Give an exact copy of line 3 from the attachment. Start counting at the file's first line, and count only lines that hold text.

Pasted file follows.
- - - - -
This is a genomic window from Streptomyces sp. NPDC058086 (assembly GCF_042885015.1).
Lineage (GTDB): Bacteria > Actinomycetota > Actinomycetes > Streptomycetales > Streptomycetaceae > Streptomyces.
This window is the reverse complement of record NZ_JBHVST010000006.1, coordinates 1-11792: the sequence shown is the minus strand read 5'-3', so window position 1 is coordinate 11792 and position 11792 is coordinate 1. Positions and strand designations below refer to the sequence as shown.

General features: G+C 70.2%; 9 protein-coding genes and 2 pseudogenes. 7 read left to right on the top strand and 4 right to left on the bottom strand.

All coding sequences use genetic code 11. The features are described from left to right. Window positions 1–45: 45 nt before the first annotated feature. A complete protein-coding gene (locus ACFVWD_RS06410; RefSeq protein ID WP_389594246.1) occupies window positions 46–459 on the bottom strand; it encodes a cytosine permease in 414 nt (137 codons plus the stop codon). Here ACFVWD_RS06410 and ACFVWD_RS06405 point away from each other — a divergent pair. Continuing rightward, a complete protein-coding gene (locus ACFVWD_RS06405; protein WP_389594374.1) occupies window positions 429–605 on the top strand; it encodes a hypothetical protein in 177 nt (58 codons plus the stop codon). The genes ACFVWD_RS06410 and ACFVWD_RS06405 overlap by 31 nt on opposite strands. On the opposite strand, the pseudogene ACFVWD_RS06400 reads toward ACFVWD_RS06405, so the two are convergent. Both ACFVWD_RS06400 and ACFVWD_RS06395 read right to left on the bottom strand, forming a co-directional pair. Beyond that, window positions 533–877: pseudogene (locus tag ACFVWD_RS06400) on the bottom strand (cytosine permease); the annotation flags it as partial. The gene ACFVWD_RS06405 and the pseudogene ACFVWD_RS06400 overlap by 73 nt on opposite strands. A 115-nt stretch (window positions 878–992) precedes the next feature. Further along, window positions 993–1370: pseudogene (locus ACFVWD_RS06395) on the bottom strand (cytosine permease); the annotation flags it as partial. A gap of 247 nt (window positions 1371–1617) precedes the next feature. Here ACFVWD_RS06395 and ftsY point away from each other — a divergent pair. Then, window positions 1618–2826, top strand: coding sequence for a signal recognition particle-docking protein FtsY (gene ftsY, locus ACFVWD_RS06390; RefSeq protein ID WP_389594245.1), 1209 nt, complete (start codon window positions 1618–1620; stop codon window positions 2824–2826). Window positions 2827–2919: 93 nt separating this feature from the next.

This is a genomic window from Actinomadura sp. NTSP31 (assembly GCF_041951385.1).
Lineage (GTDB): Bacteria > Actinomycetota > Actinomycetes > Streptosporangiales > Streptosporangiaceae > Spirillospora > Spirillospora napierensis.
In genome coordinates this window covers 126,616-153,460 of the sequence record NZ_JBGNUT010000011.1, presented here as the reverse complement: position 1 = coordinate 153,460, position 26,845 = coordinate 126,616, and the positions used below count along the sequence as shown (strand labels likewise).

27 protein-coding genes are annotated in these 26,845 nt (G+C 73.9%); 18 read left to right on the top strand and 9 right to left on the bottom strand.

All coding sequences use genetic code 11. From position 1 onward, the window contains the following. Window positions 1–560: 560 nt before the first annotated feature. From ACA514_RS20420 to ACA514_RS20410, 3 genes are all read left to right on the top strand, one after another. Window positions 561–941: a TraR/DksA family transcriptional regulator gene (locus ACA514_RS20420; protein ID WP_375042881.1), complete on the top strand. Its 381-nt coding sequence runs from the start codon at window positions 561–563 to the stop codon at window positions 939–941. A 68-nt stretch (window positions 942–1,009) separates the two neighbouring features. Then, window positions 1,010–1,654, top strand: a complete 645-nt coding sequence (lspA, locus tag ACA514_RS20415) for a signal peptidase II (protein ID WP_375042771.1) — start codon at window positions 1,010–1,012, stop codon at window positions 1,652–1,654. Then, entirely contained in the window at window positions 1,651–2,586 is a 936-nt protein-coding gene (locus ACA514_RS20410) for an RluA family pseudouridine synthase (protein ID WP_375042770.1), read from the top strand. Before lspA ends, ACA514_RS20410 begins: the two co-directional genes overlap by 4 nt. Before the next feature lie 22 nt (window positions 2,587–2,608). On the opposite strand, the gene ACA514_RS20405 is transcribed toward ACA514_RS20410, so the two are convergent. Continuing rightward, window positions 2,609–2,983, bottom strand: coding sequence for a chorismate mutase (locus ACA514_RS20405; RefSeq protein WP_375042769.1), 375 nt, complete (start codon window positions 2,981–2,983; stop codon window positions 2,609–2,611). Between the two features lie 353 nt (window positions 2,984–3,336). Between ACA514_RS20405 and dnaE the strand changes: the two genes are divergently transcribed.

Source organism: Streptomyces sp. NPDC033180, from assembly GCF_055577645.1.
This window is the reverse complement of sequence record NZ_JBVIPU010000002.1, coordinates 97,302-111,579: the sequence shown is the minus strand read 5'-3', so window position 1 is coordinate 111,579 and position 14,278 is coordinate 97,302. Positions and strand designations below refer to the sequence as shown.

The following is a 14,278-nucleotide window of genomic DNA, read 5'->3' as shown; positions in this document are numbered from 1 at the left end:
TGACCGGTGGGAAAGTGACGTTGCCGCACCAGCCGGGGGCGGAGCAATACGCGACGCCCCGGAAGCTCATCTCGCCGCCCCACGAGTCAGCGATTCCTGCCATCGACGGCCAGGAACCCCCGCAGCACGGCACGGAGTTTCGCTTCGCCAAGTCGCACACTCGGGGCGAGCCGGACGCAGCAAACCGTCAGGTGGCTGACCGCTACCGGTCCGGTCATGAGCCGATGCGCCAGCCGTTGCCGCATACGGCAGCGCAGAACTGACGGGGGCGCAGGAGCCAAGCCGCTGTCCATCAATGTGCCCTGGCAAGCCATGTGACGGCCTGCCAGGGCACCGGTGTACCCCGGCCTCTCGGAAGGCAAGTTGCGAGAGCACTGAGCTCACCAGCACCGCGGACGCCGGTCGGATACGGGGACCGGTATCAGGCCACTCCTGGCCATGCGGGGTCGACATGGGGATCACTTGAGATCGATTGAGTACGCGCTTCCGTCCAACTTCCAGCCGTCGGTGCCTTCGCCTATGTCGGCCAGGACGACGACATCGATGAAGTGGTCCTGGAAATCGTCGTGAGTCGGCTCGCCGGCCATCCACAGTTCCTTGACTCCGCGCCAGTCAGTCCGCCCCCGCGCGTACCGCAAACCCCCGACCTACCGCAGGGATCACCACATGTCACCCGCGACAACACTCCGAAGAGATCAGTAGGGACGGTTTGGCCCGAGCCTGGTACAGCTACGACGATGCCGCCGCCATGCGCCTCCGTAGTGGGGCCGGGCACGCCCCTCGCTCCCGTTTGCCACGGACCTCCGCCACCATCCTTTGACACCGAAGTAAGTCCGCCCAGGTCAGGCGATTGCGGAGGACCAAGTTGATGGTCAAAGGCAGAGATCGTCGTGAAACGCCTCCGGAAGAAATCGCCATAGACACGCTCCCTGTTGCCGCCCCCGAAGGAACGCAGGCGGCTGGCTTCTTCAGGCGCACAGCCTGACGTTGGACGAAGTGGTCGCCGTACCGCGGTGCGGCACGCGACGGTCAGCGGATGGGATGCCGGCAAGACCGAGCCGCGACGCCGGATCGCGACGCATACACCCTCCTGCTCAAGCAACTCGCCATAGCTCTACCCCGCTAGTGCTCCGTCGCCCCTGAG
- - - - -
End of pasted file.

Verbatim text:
This window is the reverse complement of record NZ_JBHVST010000006.1, coordinates 1-11792: the sequence shown is the minus strand read 5'-3', so window position 1 is coordinate 11792 and position 11792 is coordinate 1. Positions and strand designations below refer to the sequence as shown.